By Ashley Conroy
JACKSON, MS (WLBT) - As a remembrance of fifty years after the Civil Rights Movement, Millsaps College held a roundtable discussion with several well-known panelists to reflect on the era.
During the hour and a half discussion titled, "A Shining Light: Millsaps in the Civil Rights Movement: A 50-Year Retrospective," former Governor William Winter, Interim Jackson State University President Les McLemore, Clarion-Ledger Investigative Reporter Jerry Mitchell, and former Newsweek Editor Jon Meacham had a chance to share their view point on this movement.
"It is so important that a new generation of Americans/Mississippians understand what has come before," said former Governor William Winter.
The crowd was filled with more a hundred people from all generations. Many students attended the event, and said they were thankful they had the chance to listen and learn more about what life was like in Mississippi fifty years ago.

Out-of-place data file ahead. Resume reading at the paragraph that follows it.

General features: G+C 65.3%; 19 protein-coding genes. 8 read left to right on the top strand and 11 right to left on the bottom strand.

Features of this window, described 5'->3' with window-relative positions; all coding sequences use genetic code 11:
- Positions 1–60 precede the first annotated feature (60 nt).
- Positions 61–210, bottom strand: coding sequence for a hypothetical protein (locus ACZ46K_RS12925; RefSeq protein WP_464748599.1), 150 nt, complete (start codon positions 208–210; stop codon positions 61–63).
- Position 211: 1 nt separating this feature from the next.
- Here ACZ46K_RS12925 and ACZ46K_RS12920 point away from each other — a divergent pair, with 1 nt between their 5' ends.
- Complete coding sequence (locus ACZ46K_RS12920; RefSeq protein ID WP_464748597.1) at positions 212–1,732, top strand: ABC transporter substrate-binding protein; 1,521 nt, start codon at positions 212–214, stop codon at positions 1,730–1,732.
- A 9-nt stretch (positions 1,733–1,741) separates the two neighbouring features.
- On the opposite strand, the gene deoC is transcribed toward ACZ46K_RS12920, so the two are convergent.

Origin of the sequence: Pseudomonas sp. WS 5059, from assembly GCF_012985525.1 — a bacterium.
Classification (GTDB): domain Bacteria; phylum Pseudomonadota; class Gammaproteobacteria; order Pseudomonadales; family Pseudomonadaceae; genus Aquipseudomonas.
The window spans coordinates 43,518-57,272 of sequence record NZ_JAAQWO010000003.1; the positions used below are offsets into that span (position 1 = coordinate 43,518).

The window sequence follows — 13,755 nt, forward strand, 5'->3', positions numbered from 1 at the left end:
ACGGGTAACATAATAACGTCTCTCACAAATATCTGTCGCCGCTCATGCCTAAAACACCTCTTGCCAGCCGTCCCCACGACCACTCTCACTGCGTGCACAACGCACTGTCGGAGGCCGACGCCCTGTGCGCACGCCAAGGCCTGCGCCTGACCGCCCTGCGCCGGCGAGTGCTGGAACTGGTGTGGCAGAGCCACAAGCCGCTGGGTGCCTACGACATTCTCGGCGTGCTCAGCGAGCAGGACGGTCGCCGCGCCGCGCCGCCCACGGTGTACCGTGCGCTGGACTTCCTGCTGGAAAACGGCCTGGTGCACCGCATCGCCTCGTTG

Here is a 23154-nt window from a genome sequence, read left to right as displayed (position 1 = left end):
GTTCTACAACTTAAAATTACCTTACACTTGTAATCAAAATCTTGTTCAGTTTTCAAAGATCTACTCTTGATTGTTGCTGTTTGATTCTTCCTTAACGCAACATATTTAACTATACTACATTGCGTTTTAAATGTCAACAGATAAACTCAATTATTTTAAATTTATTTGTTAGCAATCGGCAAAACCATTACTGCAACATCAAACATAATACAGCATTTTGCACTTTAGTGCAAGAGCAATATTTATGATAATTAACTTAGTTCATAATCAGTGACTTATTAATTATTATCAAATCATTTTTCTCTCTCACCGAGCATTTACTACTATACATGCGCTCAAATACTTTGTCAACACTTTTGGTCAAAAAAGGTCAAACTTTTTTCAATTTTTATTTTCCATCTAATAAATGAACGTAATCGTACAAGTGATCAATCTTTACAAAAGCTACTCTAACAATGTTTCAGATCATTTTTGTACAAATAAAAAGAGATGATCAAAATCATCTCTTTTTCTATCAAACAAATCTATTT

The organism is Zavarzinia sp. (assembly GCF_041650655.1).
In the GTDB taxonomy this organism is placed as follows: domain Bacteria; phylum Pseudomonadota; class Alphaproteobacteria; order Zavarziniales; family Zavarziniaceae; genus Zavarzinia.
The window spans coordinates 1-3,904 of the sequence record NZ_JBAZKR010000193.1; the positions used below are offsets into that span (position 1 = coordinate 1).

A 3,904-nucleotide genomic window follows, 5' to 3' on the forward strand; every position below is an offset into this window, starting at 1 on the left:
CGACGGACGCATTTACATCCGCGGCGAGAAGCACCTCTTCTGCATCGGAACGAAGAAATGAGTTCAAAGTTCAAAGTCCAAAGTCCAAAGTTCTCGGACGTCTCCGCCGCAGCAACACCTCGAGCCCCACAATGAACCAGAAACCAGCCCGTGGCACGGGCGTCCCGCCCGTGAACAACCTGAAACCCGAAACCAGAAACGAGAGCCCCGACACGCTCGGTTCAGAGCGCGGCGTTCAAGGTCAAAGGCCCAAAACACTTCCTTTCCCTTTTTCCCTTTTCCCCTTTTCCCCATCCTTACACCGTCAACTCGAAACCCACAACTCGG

"Race is still an issue and we have to observe that and be aware of that so that we can move beyond any issues that still exist because of it," said Millsaps Senior Genevieve Navin.
Junior Dwight Johnson agrees. "As African Americans we deserve to know the history of the college and what went on during those times of civil rights."
Walten Lipscomb was a student at Millsaps during the 1950s. He later went on to work for the school during the Civil Rights Era. As an individual who lived during this era, Lipscomb says he doesn't want others to forget.
"I think anything that can be done to preserve that oral history needs to be done, because these people are getting older and they may no longer be with us."
Former Newsweek Editor, Jon Meacham wrote a book about the Civil Rights Movement. He said the movement itself was a journey into freedom.
"It was the single most important thing that we did as a people." Meacham continued, "It took long, it's still not over, but it was the great hour of liberation."
Investigative Reporter Jerry Mitchell has followed a handful of civil rights murder cases that were never fully closed.
In his journey, he says the movement will continue in the hands of the next generation.
"Students today I hope will learn to be a part of the spirit that still lives the spirit of the civil rights movement."